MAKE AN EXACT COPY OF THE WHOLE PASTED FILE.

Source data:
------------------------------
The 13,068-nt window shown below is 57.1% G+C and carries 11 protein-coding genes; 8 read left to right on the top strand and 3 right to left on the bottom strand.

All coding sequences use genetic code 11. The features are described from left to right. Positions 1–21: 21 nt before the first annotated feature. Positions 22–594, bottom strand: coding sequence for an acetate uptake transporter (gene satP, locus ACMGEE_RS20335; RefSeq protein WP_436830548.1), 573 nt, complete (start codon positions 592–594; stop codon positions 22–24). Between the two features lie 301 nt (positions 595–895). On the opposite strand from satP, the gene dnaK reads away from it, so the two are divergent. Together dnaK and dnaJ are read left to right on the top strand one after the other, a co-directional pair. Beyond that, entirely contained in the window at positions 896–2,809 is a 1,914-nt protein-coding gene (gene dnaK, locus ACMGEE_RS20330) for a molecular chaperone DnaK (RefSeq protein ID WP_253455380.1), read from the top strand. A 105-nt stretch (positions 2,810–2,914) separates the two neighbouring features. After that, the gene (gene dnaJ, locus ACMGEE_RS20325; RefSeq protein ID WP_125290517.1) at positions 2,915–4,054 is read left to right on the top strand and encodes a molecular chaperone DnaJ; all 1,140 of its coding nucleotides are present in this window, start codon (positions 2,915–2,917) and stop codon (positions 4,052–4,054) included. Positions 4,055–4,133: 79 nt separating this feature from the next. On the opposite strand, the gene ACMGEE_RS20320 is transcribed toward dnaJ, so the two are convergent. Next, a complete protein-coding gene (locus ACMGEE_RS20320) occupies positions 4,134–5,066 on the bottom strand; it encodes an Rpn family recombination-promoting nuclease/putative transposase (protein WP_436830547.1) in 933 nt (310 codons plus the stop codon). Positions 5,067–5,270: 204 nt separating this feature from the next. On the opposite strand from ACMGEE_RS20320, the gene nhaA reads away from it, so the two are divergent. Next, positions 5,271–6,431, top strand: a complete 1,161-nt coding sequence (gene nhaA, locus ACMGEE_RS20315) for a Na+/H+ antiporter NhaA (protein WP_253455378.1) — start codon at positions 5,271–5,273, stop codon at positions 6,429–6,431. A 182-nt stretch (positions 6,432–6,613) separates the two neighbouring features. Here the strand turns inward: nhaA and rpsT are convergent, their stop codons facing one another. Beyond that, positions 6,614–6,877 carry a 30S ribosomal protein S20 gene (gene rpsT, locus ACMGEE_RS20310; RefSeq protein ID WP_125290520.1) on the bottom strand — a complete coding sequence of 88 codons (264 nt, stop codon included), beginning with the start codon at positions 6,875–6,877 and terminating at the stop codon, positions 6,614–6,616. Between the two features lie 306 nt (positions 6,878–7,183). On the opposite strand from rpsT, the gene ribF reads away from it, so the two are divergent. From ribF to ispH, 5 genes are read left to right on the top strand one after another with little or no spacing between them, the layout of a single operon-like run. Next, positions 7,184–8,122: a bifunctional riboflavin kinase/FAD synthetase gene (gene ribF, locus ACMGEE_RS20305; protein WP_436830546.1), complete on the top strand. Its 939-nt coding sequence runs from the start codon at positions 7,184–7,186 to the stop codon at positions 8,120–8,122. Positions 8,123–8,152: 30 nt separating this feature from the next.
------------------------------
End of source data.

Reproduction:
The 13,068-nt window shown below is 57.1% G+C and carries 11 protein-coding genes; 8 read left to right on the top strand and 3 right to left on the bottom strand.

All coding sequences use genetic code 11. The features are described from left to right. Positions 1–21: 21 nt before the first annotated feature. Positions 22–594, bottom strand: coding sequence for an acetate uptake transporter (gene satP, locus ACMGEE_RS20335; RefSeq protein WP_436830548.1), 573 nt, complete (start codon positions 592–594; stop codon positions 22–24). Between the two features lie 301 nt (positions 595–895). On the opposite strand from satP, the gene dnaK reads away from it, so the two are divergent. Together dnaK and dnaJ are read left to right on the top strand one after the other, a co-directional pair. Beyond that, entirely contained in the window at positions 896–2,809 is a 1,914-nt protein-coding gene (gene dnaK, locus ACMGEE_RS20330) for a molecular chaperone DnaK (RefSeq protein ID WP_253455380.1), read from the top strand. A 105-nt stretch (positions 2,810–2,914) separates the two neighbouring features. After that, the gene (gene dnaJ, locus ACMGEE_RS20325; RefSeq protein ID WP_125290517.1) at positions 2,915–4,054 is read left to right on the top strand and encodes a molecular chaperone DnaJ; all 1,140 of its coding nucleotides are present in this window, start codon (positions 2,915–2,917) and stop codon (positions 4,052–4,054) included. Positions 4,055–4,133: 79 nt separating this feature from the next. On the opposite strand, the gene ACMGEE_RS20320 is transcribed toward dnaJ, so the two are convergent. Next, a complete protein-coding gene (locus ACMGEE_RS20320) occupies positions 4,134–5,066 on the bottom strand; it encodes an Rpn family recombination-promoting nuclease/putative transposase (protein WP_436830547.1) in 933 nt (310 codons plus the stop codon). Positions 5,067–5,270: 204 nt separating this feature from the next. On the opposite strand from ACMGEE_RS20320, the gene nhaA reads away from it, so the two are divergent. Next, positions 5,271–6,431, top strand: a complete 1,161-nt coding sequence (gene nhaA, locus ACMGEE_RS20315) for a Na+/H+ antiporter NhaA (protein WP_253455378.1) — start codon at positions 5,271–5,273, stop codon at positions 6,429–6,431. A 182-nt stretch (positions 6,432–6,613) separates the two neighbouring features. Here the strand turns inward: nhaA and rpsT are convergent, their stop codons facing one another. Beyond that, positions 6,614–6,877 carry a 30S ribosomal protein S20 gene (gene rpsT, locus ACMGEE_RS20310; RefSeq protein ID WP_125290520.1) on the bottom strand — a complete coding sequence of 88 codons (264 nt, stop codon included), beginning with the start codon at positions 6,875–6,877 and terminating at the stop codon, positions 6,614–6,616. Between the two features lie 306 nt (positions 6,878–7,183). On the opposite strand from rpsT, the gene ribF reads away from it, so the two are divergent. From ribF to ispH, 5 genes are read left to right on the top strand one after another with little or no spacing between them, the layout of a single operon-like run. Next, positions 7,184–8,122: a bifunctional riboflavin kinase/FAD synthetase gene (gene ribF, locus ACMGEE_RS20305; protein WP_436830546.1), complete on the top strand. Its 939-nt coding sequence runs from the start codon at positions 7,184–7,186 to the stop codon at positions 8,120–8,122. Positions 8,123–8,152: 30 nt separating this feature from the next.